At 1:45PM today, an old tennis friend of mine passed away. Two hours before I received the news, I had gotten an email saying that she probably wouldn't make it past the weekend. J was such a fighter; I always thought she would end up kicking leukemia's ass.
J had a strong desire to be the best tennis captain ever. Her earnestness and micro managing could be a bit hard to deal with at times. For the longest, I ignored it because I simply wanted to enjoy the game. Plus, I felt J's strong points outweighed the other petty stuff. Yet for some reason, I often get pulled into sticky situations, which is why I find it difficult to be part of a group of women. Every single group I have been in, there has been some sort of conflict or back biting.
The beginning of the end of our friendship came after a hard fought 3 setter that we lost. The loss had nothing to do with it. It also didn't have anything to do with the unbearable temperature that day, which felt as though the flames of hell were just below the surface of the court. No, the defining moment came when she hit the opposing net person square in the chest with her ball and refused to apologize. That was J and that was how she liked to play. Unfortunately, I didn't share her philosophy on gamesmanship, so it was inevitable that we had to part ways. Despite her animosity towards her opponents, she really did have a deep passion for the game, and I always admired that. The passion, that is.
After the tournament from hell, I went home and downed several glasses of wine. That night, I received a phone call from one of the sweetest ladies on our team, begging me to step in and try to talk to J about another recent flap that was causing division within our team. Filled with wine and anger, I made the call. Wine can create a false sense of bravery, causing you to say things you wouldn't ordinarily say. Things you shouldn't say. I don't remember any of the conversation, but it didn't go well. Forever will I regret that phone call.
The next day she left me a playful voice message that we needed to discuss custody of the Playgirl magazine. On a dare from J and T, I purchased my first and only Playgirl because Brad Pitt was in the issue. We had so much naughty fun analyzing Brad Pitt's slightly out-of-focus, teeny weenie. I let her keep the mag because I was afraid to bring it home. She was more than happy to "share custody" with me. And that's the paradox. J could be incredibly fun and funny when she wasn't trying to win at tennis. That's the J I always loved and wanted to be around.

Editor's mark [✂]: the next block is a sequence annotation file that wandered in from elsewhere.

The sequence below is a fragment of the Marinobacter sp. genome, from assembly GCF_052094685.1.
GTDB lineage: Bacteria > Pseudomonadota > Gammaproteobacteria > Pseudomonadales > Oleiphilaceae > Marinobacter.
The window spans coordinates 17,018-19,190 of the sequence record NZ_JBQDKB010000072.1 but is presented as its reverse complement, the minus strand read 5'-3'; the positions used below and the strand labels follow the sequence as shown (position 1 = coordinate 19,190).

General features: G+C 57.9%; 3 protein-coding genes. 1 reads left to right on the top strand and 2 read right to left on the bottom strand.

I never called her back about the Playgirl or anything else. I still feel terrible about it. We could have continued being friends if I had been more understanding, loving, and kind. There were many times I truly missed her friendship and wanted to share something with her, but my pride prevented me. At the urging of a friend, I visited her in the hospital last summer. I was so nervous, but it went better than I expected. I wanted to let her know that I held no ill will towards her and hoped that she felt the same. Although I didn't have the nerve to bring up the past, we were able to have a friendly conversation and a few laughs. Besides, when you're dealing with a deadly illness, everything else seems so unimportant. I do have many good memories of her and those will be the ones I'll remember the most. I only wish I could tell her that.